*Let's say we have 10 universes which are all identical, they all have you in them, you are tied to the tracks and a trolley is approaching. You have two buttons to press. Button A in all universes has the same effect but you are not sure which the effect is, there is a 90% of it not doing anything and 10% of it stopping the trolley. Button B uses a QMRNG and stops the trolley in 1 universe while letting it run you over in 9 universes. To a utilitarian the total expected utility from pressing any button is the same. In case A, the expected utility for each universe is 0.1 lives saved, so for total we get 10 * 0.1 = 1 life saved. In case B, the total expected utility is 1 life saved. *

Then comes the problematic part:

*The expected utility is the same, except... if inter-universe travel is possible and you are an expert surgeon which can save your copy's life after it has been run over. In that case you survive in one universe and travel to other universes one by one and save the other copies. Taking the sum of utility of all universes for all times, the situation when a QMRNG is used looks a lot different than when not used. When not used, at one point in the future, the utility becomes zero and stays zero. When used, you can recover. *

So the one surgeon survives, steps into the machine, presses a button to go to another universe, revives the copy, then he goes to the next universe (assuming the universes are nearly-identical except for the fact one of them got run over by a trolley, so all 10 of the parallel universes have such machines in them) and revives the next copy, and so on. So the expected utility of using QMRNG is 10 lives saved.

When applying this to xrisk it doesn't matter if other universes have such machines in them since the travelers can use their knowledge and engineering skills to construct them. That's what I meant by " we can assume that inter-universe travel consumes some resources and takes some time".

30

Perhaps I should have been more specific, I'm talking about a scenario where there is an actual machine (like a time machine but instead of travelling in time you travel between universes) in which you step and press a button, and then you appear in a parallel universe. It's not a question who claims anything, nor it is a question of random fluctuations, it's a question of whether that kind of machine can be built or not. If it can be built, then increasing quantum diversification reduces xrisk, because then the travelers can travel around and repopulate other universes.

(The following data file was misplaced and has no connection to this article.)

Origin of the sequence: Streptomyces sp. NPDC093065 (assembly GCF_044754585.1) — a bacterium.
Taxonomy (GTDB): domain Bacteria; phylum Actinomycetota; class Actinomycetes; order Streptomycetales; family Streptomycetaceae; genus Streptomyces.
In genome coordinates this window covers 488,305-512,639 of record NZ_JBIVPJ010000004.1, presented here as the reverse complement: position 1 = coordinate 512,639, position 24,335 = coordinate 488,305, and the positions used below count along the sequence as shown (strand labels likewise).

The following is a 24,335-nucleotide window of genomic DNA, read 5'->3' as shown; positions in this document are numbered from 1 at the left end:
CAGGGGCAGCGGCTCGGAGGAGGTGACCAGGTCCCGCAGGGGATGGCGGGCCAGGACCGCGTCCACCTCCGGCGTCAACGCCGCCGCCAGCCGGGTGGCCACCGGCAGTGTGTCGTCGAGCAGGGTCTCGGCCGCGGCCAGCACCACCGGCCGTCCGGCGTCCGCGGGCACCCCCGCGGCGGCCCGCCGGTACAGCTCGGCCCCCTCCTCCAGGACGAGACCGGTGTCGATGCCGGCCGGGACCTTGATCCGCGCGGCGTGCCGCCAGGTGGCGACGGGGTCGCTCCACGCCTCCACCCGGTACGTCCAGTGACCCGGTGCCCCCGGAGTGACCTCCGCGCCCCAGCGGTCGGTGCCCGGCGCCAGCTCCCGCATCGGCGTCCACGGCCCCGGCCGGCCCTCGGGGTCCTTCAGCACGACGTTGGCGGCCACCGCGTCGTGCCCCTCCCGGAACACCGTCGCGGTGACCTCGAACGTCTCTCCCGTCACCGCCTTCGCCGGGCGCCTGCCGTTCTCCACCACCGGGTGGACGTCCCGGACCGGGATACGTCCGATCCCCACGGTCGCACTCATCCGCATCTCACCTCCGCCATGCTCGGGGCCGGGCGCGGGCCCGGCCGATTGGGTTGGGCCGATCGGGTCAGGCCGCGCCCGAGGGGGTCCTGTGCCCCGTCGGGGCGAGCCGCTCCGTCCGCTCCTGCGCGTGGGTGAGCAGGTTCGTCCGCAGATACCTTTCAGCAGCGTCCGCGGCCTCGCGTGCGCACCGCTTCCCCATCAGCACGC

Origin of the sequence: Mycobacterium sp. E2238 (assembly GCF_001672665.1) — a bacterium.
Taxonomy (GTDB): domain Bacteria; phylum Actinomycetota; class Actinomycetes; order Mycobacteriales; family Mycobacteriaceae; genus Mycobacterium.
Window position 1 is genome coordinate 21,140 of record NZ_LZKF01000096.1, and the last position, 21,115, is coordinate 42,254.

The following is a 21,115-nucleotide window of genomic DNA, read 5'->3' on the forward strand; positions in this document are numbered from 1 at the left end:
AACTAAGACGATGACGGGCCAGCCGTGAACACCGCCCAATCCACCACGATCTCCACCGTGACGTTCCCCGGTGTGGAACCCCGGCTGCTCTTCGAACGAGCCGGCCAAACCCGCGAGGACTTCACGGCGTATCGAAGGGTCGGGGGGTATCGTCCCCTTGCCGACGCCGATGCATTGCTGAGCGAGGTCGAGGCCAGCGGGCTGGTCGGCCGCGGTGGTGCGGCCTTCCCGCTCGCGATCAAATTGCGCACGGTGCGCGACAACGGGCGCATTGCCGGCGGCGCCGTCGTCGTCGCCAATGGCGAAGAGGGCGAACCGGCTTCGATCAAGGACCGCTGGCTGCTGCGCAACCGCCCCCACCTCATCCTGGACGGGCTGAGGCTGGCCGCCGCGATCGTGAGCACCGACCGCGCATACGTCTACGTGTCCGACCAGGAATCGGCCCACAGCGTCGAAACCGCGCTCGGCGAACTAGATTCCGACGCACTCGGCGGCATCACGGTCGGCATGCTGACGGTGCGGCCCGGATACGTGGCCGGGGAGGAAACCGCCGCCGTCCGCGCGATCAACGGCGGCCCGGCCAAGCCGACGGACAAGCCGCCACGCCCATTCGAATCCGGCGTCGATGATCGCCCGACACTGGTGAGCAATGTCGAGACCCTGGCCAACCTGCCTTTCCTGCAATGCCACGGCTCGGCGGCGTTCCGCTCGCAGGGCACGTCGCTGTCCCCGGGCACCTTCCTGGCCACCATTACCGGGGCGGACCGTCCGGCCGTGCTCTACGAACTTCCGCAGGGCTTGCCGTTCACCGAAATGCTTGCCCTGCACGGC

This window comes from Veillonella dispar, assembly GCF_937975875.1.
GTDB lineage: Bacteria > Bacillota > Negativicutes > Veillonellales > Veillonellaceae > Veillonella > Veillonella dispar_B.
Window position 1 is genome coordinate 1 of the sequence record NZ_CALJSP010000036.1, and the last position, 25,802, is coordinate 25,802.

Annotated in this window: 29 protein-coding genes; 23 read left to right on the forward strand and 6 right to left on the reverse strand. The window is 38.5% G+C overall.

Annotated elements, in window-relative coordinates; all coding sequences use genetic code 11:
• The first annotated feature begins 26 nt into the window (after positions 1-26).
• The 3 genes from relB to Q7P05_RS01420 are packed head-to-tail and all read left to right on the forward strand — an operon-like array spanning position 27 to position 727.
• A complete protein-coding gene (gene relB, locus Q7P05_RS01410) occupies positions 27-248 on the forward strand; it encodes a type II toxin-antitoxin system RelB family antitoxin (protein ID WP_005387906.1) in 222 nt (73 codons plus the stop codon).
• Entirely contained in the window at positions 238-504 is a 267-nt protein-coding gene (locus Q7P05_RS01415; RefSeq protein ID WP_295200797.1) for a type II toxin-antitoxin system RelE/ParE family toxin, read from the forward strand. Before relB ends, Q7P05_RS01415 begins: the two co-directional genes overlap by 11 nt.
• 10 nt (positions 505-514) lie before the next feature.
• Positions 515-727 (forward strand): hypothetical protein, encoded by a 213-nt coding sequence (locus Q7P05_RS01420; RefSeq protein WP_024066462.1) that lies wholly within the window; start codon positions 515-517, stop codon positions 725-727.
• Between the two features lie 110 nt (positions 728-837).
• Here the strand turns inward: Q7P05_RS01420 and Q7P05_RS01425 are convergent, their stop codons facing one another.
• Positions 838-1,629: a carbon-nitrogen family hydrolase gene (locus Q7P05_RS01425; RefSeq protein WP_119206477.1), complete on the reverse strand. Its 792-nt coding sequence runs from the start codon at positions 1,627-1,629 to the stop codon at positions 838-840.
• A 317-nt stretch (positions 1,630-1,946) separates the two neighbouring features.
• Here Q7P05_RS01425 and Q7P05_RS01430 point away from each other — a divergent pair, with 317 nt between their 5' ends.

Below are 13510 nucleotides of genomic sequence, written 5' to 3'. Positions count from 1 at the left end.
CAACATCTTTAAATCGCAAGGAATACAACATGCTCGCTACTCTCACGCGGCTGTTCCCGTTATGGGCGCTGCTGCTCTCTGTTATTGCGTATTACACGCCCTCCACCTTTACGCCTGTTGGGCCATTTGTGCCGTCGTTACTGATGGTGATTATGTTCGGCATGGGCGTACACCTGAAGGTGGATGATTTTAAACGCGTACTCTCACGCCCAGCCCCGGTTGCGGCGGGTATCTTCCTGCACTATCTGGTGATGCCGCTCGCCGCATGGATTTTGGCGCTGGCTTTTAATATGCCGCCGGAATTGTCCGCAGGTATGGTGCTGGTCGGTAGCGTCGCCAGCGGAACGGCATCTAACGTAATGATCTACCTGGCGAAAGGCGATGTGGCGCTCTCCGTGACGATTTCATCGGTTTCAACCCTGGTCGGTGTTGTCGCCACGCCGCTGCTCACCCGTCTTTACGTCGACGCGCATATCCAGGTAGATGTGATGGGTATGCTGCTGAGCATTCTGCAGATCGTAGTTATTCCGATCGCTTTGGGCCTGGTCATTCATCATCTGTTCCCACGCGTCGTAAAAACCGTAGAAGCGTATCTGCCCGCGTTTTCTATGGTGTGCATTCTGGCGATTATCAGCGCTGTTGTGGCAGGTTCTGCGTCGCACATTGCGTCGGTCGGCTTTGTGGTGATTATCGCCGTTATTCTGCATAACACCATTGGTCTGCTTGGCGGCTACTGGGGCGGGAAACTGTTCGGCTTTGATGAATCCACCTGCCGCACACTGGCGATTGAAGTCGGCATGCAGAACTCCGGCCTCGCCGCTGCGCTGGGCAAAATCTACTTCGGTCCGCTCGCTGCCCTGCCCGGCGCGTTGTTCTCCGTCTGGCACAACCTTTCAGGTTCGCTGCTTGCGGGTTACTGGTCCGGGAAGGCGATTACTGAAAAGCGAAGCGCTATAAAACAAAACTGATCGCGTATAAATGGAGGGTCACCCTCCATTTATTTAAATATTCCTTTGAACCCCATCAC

It is simplest to imagine a scenario where all 10 universes have such machines and you can only travel from one machine to another, so you step into the machine in your universe and you step out of the machine in another universe.

There is also no point in talking about the exact number of such-and-such universes, all that matters is the proportion of the universes in which something happens, there is an infinite number of every possible universe. I talked about 10 of them to simplify the principle, which holds for any n of universes.

10

Can you please elaborate on your example of resurrection, it sounds interesting but I don't understand it.

10

It changes because with ordinary randomness you can't travel between different branches in the decision tree. In the thought experiment with the surgeon he actually physically travels to a parallel universe and saves a life of his copy there. So the expected long term utility is not 1 life saved but 10 lives saved.

Within the pessimistic hypothesis it does not matter who develops AGI, in any case our death is almost certain.